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Wednesday, August 09, 2006


Definitely an interesting story.

The debate of crying it out with your baby is slowly starting to brew on one of my Yahoo Groups and this recent story was posted.

If you read the article closely, most of these Drs. are talking about parents who try to "schedule" a young baby (under 6 months, but often even under 3 months) by using CIO. That's ridiculous and I personally consider those parent's insane, or at the very least lacking in parental "intelligence" (this statement coming from a certified conflict-a-phobe!). There is NO reason in my book to allow a child less than 3 months of age to CIO for "scheduling" purposes for any length of time. Babies create their own unique schedule and being a parent means adapting to that schedule.

I can't even count the number of times on different boards, I would read about a parent letting a child cry to the point that the child vomited or was going on 3 hours of all out, hyperventilating screaming in the belief that they were letting him CIO. WAIT, WHAT? Vomited??!! Um, hello! WAY past CIO, you're into abuse there, in my book! Or parent's of 6 week olds asking if it was time to CIO because their child still woke 2x a night. It’s these parents (and wacked out authors who promote scheduling very young children) that have changed the definition of CIO to these all or nothing terms.

I wonder how a person can be so insecure of their parenting that they
grasp onto CIO concepts such as these so blindly that they can't trust their own instincts. It’s these morons that give CIO such a horrible association. Parenting is all about common sense...People need to get some and use it!

I know plenty of people that would argue saying they followed this book or that book successfully, but almost always you'll hear "but I did this or that different because little Johnny needed or has x,y, &z"  THEN you didn't really follow this book or that!  You created a plan with aspects of a certain book, but USED COMMON PARENTING SENSE to direct you and your child (I still say your insane though if you let a very small child cry from hunger).  The problem is with those parents who apparently lack common sense.

My Ped recommends CIO, but only with certain parents. She has to feel out the "parenting level" of her patients, almost the parenting "intelligence".

She advocated CIO with us, only because she knew:
1.) Ally was 8 months old. She wasn't a 3 week old baby that we were CIO with because we wanted her on some pre-determined feeding or bizarre eat, play, sleep schedule. We just wanted A to go to sleep (at night) when we put her in her crib, knowing that she was clean, full, and TIRED.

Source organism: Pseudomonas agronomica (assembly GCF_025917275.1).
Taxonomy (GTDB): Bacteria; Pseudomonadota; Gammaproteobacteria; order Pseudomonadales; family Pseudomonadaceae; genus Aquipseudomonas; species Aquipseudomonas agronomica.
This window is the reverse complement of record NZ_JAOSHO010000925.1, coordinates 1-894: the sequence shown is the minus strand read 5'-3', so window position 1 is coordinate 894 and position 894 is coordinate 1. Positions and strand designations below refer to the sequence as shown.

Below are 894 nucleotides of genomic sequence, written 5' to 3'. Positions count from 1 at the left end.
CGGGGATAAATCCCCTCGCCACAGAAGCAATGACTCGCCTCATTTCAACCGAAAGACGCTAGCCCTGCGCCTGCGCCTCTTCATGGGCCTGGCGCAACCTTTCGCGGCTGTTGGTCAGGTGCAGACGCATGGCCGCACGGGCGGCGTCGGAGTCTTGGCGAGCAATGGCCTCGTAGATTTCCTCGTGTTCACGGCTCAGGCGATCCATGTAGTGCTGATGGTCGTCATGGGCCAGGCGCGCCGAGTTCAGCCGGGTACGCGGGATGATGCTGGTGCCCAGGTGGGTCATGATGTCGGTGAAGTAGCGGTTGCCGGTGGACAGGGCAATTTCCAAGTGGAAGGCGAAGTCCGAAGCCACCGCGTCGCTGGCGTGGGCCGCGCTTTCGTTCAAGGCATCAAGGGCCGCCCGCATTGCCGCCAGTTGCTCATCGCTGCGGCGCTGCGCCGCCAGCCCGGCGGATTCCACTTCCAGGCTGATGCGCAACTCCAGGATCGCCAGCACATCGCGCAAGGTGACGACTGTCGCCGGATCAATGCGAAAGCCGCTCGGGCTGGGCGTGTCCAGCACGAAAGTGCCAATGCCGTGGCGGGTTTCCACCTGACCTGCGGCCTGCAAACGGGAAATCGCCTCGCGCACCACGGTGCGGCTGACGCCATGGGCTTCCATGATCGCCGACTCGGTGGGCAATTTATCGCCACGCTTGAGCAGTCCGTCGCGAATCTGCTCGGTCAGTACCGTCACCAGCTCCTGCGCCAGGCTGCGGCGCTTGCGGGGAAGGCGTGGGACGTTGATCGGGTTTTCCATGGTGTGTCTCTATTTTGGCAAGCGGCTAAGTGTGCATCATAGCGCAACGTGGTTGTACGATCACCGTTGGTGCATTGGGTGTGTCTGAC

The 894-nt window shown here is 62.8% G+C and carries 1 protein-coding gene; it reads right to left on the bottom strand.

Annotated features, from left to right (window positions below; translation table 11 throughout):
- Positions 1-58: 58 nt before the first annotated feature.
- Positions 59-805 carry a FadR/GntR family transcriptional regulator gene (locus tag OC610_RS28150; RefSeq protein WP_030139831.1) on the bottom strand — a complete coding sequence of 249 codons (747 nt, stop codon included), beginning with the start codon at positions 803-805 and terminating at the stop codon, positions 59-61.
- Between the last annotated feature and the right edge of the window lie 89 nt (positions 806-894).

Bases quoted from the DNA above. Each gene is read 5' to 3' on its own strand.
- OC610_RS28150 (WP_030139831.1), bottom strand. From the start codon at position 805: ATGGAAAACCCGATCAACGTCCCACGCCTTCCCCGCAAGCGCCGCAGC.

2.) We wouldn't put Ally in a room, shut the door, walk away and that's it, never to walk in again until the morning (taking CIO absolutely literally).
3.) We were going to CIO using common sense, OUR OWN common sense. We weren’t following a book with rules that told us exactly what we had to do with no regard to our child’s temperament or personal schedule.
3.) We had lived through COLIC in which, to a degree allowing your child to cry, unattended is absolutely necessary to keep a parent sane and "in control". It is also the most difficult thing you can possibly do. Maybe that gave us another layer of understanding of both A's cries and the true heartbreak of listening to a child cry and not responding. +++ I do not define a parent who is at the end of their rope and NEEDS to put a crying child in a safe location and walk away for the child's safety, as letting a child Crying It Out +++

Like I said, when Ally was about 8 months old, DH and I decided to give CIO a try. At this point A had decided "bedtime,shmedtime, it was PARTY TIME!!" DH and I would stand outside her door, and listen to her cries. There was a definite difference between "GET BACK IN HERE MOM, THIS ISN'T GOING TO WORK" and "I really think I need to whine and cry a little to settle down and heck, maybe as a bonus they'll come get me". We responded immediately to the 1st, and more slowly to the 2nd. I can't comprehend how someone would willingly listen to the 1st and not respond immediately (or by 8 months not be able to tell the difference between the 2).

I really don’t know where I stand on CIO. Have I used it? Yes. Was it successful? Yes. Did I use it blindly following some authors book with clear cut rules and time schedules? NO.

I used CIO, but with common sense, a clear understanding of my child, and only when age and situation appropriate. Would I recommend CIO? Probably not. If a parent needs my opinion on the subject to decide whether or not to CIO, then they probably shouldn’t.

So why did I write all this? I don’t know.  I feel very strongly that CIO has its place, mainly for parents using common sense on when, why and how to use CIO.  But also that apparently, in this day and age, CIO is used for all the wrong reasons.